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When It Comes To Cyberthreat Intelligence, Sharing Is Caring
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nathanwburke
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nathanwburke,
User Rank: Author
4/12/2016 | 6:08:44 AM
Maybe not WHAT but HOW
In theory, the idea of sharing threat intel makes all the sense in the world. As you touched on, the problem in cybersecurity is that you're talking about anonymous adversaries that are constantly changing. While it is important to know file hashes, IPs and some email addresses to block, that system is based on limited data and not exact. Additionally, threats are constantly morphing and changing, so by the time you've identified one, it has already changed. Furthermore, if the bad guys are getting the same threat feed as everyone else, they'll be able to change their attacks in real-time and will see whether they're getting caught -- it's like giving them a real-time tool to check whether their attacks are able to bypass detection systems.

Perhaps the issue isn't WHAT companies are willing to share, but HOW they're willing to share it. For example:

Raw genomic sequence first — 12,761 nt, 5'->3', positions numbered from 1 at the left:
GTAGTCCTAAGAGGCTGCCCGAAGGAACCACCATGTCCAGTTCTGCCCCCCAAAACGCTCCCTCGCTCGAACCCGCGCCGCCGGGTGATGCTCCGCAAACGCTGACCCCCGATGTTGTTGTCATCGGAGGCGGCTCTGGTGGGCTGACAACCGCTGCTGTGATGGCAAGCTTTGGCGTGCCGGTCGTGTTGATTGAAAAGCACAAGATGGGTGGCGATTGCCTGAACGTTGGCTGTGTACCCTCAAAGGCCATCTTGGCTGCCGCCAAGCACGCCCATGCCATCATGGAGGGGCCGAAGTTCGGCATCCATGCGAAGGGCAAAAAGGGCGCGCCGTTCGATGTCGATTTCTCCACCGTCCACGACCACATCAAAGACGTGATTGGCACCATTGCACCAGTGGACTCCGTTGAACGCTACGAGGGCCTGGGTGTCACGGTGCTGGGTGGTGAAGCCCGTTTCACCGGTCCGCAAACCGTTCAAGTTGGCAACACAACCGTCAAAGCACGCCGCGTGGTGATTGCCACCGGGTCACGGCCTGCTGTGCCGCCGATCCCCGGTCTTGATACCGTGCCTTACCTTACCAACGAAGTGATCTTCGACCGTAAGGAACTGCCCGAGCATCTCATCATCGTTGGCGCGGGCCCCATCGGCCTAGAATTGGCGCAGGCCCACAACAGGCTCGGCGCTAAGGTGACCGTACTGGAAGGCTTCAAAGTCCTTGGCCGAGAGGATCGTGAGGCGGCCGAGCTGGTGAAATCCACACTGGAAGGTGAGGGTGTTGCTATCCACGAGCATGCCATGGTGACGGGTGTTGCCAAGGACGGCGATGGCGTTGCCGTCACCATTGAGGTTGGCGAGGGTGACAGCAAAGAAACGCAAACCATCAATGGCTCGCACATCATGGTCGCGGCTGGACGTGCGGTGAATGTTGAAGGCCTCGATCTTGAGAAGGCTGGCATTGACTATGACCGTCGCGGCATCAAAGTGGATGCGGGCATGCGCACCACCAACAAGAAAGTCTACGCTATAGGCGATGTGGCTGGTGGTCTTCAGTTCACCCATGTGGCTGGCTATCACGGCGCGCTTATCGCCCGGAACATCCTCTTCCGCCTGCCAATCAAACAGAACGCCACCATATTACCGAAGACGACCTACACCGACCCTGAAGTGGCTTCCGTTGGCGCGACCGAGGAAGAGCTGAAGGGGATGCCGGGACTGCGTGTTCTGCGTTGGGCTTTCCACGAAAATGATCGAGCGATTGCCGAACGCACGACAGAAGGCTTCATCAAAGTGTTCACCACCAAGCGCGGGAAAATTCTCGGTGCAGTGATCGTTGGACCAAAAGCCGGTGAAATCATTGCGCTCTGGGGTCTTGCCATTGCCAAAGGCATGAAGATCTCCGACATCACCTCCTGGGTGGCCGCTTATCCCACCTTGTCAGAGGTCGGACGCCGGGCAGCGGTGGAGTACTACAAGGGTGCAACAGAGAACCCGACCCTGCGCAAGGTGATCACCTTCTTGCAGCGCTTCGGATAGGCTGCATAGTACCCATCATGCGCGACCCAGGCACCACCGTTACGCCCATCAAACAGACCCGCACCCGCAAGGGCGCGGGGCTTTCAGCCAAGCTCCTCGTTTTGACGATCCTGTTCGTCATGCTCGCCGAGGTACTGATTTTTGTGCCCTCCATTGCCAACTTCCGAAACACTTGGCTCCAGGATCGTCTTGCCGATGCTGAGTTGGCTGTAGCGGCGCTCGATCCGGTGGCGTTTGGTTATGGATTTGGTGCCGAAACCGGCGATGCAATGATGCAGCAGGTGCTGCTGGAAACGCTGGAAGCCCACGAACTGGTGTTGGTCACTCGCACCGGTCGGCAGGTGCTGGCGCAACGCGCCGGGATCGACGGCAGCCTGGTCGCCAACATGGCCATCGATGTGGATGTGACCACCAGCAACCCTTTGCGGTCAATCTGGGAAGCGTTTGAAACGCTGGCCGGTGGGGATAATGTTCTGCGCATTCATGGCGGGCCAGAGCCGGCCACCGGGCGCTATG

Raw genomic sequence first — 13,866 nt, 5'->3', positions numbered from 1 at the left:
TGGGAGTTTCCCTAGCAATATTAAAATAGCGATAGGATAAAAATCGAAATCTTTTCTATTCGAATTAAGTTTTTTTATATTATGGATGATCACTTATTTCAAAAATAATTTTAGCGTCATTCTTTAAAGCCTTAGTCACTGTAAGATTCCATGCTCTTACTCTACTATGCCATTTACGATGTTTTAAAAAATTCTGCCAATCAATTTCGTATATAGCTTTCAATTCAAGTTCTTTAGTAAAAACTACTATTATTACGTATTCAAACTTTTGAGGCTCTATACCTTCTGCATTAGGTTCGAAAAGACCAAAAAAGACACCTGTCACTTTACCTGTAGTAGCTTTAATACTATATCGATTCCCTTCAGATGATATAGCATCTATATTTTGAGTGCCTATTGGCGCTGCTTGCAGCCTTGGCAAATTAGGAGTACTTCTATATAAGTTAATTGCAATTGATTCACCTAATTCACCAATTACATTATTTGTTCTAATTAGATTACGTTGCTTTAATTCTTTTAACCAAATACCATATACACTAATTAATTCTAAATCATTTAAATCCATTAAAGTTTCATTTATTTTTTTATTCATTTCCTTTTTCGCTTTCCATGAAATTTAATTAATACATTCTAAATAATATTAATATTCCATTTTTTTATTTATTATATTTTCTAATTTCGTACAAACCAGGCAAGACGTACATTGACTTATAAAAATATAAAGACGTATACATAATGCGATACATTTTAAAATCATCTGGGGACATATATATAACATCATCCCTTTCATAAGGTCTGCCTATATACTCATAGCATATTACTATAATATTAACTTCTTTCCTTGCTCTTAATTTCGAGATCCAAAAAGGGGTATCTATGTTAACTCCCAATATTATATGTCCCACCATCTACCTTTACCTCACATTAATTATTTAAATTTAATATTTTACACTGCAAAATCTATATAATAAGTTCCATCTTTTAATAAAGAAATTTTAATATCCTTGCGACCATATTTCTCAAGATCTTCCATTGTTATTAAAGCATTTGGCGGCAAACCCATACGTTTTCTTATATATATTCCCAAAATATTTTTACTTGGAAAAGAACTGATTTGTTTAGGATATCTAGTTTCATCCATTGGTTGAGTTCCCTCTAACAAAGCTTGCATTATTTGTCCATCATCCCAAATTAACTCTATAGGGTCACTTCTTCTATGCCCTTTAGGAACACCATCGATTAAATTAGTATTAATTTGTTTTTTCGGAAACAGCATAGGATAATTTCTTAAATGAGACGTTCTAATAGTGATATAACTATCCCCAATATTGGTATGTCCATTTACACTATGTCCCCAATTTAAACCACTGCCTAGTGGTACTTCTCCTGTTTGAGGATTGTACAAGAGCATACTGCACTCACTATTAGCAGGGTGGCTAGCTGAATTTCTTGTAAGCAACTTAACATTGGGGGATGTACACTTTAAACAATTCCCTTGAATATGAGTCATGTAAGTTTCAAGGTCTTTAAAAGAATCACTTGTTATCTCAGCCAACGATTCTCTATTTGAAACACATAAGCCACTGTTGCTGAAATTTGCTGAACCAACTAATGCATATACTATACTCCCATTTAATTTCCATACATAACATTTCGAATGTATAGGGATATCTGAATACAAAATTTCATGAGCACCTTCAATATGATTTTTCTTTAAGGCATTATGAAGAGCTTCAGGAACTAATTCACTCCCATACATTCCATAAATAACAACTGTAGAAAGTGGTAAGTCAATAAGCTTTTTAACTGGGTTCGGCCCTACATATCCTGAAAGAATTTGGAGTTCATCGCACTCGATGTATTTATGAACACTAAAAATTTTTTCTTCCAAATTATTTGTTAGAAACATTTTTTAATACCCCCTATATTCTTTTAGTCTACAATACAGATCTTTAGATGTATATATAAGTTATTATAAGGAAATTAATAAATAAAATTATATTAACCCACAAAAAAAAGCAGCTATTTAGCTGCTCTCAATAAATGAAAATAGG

• What if threat feeds were only machine-to-machine accessible? For instance, if the threat intel was shared in a machine readable format to a SIEM, then only those companies that have detection systems could use that information. It's unlikely that a scammer is going to buy an expensive system to check their work. And if we're talking about systems instead of people, the question then becomes: how do these systems share the information back?
  • What if we could de-couple the organization from the threat, and there was no way to associate the two? Maybe then companies wouldn't have an issue with a system reporting findings back to the mother ship.
  • What if opt-in isn't the right way to go about information sharing? When companies need to opt in to share data, overabundance of caution may get the best of them. On the other hand, if they're already sharing information (albeit anonymously), would that change their mindset?

 


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